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IMB trustees celebrate record offering

KANSAS CITY, Mo. (BP)–International Mission Board trustees celebrated the largest Lottie Moon Christmas Offering on record, earmarked $5 million to fund an additional 200 new missionaries and adopted guidelines on baptism and the practice of tongues and prayer languages among prospective missionaries during their May 7-9 meeting in Kansas City, Mo.

They also appointed 35 new missionaries, re-elected trustee officers for 2007-08 and heard reports on the board’s finances and mission personnel.

David Steverson, IMB treasurer and vice president for finance, presented the board’s financial statements for 2006 and reported that the mission board ended the year in good fiscal condition. Steverson also brought good news about the projected total for the 2006 Lottie Moon Christmas Offering, which will be counted May 31.

“I’m glad to say that we now have over $144 million in hand and continue to believe that in the next three weeks enough will come in so that the 2006 Lottie Moon Christmas Offering will not only be the largest offering in our history, but we will also meet the goal of $150 million,” he said. “That is really something to celebrate. You will see a recommendation from the finance committee that we allocate the first $5.2 million received beyond the $141.2 million we have [budgeted from anticipated Lottie Moon receipts] in the 2007 operating budget to sending additional missionaries.”

The operating budget already provides funding for new missionaries. The anticipated Lottie Moon funds could result in a net gain of an additional 200 missionaries in 2007-08.

“This is the most important thing we do as a board — send and support missionaries,” Steverson said. “Thank you, Southern Baptists, for your generosity in showing your concern for a lost world by giving this tremendous Lottie Moon Christmas Offering.”


The baptism and prayer language guidelines, overwhelmingly adopted by trustees, come after a year of review by two special ad hoc committees. The guidelines reaffirm the main provisions of a policy and a guideline that stirred debate among Southern Baptists after being approved by the trustees in November 2005.

The 2005 policy ruled out the appointment of missionary candidates who practice either glossolalia (tongues) in public or a “prayer language” usually practiced in private. The baptism guideline stated candidates must have been baptized in a Southern Baptist church or in a church of another denomination that practices believer’s baptism by immersion alone. Also, the baptism must not be viewed as sacramental or regenerative, and the candidate’s church must embrace the doctrine of the security of the believer.

The revised measures, both of which are now termed “guidelines,” retain much of their original wording — with several changes for clarification. Neither the original actions nor the revisions apply retroactively to missionaries appointed before adoption of the measures.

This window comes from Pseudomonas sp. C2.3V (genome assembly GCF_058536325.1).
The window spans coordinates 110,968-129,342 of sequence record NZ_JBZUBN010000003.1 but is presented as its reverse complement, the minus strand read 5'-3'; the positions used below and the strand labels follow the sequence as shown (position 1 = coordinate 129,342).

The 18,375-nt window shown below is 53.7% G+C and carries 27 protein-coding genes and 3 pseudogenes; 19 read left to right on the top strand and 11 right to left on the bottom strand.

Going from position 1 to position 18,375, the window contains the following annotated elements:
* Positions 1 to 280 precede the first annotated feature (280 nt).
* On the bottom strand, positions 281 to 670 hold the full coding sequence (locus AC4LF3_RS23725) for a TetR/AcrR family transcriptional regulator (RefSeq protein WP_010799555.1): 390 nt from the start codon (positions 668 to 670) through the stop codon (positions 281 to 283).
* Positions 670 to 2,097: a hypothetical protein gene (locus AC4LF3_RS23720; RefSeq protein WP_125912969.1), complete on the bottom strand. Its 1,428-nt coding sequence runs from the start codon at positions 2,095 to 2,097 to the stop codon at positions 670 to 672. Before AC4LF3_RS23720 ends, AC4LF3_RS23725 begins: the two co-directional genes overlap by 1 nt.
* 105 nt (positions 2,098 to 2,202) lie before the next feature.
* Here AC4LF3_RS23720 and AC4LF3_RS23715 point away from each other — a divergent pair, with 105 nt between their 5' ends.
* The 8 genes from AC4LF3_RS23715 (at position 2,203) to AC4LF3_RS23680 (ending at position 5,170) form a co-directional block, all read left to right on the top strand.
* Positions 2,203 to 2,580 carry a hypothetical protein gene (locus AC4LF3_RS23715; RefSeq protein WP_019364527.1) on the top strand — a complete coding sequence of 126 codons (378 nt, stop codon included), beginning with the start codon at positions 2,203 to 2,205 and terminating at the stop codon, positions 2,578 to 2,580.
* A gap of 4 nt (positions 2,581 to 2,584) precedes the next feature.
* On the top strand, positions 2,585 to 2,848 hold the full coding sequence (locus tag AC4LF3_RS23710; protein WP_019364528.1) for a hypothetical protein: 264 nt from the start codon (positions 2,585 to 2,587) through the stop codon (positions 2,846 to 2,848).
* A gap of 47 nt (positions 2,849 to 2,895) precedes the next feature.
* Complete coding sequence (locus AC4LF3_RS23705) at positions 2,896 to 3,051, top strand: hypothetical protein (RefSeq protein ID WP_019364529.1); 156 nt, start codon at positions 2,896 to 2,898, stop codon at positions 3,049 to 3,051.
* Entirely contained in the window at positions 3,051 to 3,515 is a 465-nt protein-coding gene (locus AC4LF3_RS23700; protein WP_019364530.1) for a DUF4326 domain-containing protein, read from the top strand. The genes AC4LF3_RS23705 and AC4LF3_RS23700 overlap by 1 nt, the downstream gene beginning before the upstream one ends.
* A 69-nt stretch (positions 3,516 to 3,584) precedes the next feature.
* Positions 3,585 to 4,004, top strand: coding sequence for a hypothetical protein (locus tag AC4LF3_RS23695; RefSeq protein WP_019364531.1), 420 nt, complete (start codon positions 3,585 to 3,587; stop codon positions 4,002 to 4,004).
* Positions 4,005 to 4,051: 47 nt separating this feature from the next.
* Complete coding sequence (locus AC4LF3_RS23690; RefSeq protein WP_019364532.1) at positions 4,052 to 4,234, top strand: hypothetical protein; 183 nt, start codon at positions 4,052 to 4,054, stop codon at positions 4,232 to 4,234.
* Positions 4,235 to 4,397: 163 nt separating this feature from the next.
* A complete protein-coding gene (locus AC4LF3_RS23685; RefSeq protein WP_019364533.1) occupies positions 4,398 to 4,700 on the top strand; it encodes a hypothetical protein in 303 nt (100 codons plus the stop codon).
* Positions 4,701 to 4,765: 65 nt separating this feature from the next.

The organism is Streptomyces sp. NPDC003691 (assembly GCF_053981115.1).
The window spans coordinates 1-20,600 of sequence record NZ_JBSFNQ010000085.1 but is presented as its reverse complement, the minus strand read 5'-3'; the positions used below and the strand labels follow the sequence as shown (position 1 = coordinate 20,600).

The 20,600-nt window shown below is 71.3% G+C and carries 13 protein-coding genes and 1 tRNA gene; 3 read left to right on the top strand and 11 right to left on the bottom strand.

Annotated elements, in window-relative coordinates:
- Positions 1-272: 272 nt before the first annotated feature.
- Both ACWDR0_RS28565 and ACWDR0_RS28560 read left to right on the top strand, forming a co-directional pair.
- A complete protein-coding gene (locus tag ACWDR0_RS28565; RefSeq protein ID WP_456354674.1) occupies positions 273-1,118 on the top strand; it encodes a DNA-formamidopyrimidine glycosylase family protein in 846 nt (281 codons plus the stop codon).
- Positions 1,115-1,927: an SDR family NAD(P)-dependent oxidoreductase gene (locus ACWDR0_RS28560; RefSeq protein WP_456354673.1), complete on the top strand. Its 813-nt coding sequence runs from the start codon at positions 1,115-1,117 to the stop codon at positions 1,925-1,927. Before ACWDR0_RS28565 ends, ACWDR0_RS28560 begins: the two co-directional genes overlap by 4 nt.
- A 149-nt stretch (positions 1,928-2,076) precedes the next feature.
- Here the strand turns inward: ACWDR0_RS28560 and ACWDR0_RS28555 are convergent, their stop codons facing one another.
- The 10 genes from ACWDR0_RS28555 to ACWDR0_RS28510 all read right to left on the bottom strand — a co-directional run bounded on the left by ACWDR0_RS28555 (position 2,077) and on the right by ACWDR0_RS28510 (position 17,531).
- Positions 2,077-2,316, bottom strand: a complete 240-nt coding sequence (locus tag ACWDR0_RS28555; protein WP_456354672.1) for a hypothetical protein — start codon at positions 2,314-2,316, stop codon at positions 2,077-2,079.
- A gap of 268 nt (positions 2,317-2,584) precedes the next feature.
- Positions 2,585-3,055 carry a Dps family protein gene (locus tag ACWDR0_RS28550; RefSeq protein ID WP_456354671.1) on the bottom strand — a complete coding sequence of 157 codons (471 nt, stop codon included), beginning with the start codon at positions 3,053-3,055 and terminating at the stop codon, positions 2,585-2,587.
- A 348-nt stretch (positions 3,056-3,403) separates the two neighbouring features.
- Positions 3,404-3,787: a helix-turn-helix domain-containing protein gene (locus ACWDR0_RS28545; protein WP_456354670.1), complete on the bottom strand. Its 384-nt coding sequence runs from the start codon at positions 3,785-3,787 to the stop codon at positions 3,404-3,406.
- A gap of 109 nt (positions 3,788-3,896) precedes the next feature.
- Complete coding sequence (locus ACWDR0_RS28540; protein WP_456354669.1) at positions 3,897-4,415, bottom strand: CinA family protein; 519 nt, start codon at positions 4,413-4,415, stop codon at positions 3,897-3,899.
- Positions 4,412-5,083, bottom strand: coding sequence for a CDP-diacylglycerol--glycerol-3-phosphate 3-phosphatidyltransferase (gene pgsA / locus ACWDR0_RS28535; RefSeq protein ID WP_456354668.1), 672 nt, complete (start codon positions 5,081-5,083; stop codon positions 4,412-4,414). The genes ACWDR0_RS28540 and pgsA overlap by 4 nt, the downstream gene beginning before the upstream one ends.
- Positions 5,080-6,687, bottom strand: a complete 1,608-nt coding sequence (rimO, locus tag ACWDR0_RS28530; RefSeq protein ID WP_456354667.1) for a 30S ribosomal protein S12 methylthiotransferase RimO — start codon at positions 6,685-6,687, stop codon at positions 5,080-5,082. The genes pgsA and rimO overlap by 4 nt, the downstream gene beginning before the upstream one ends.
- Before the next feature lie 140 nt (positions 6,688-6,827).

“The ad hoc committees have met over the course of this past year along with staff, and we also invited input from our [overseas missionary] regional leaders,” said Paul Chitwood of Kentucky, chairman of the trustees’ mission personnel committee who presented the revised guidelines.

The committees also considered a “vast amount of material that we gathered from scholars and pastors across our convention,” Chitwood reported. “The [personnel] committee solicited this material in an attempt to be faithful to our task. The committee has also spent considerable time praying, fasting and seeking God’s heart on these issues. The committee has no desire to create further controversy. Rather, our desire is to bring this study to completion and to allow the board to maintain its focus on our world mission task.”

Chitwood said the ad hoc committees found that field-related data and consultation with regional leaders have “not indicated a systemic problem with charismatic practices among field personnel.” He added, however, that “the rapid spread of neo-Pentecostalism and its pressure exacted on new churches in various regions of the world warrants a concern for the clear Baptist identity of our missionary candidates.

“Furthermore, the diversity of denominational backgrounds among missionary candidates requires a clear baptism guideline to guide the work of our candidate consultants as they consider the qualification of candidates.”

The new guideline on tongues and prayer language specifies that the New Testament gift of glossolalia (tongues) is generally considered a “legitimate language” that “had specific uses and conditions for its exercise in public worship.” If a missionary candidate currently engages in public worship outside those parameters, “the candidate has eliminated himself or herself” from being a representative of the International Mission Board.

The baptism guideline states that a missionary candidate’s baptismal experience must be examined in light of the Baptist Faith and Message, Article VII, which defines baptism as “the immersion of a believer in water in the name of the Father, the Son, and the Holy Spirit. It is an act of obedience symbolizing the believer’s faith in a crucified, buried, and risen Savior, the believer’s death to sin, the burial of the old life, and the resurrection to walk in newness of life in Christ Jesus.”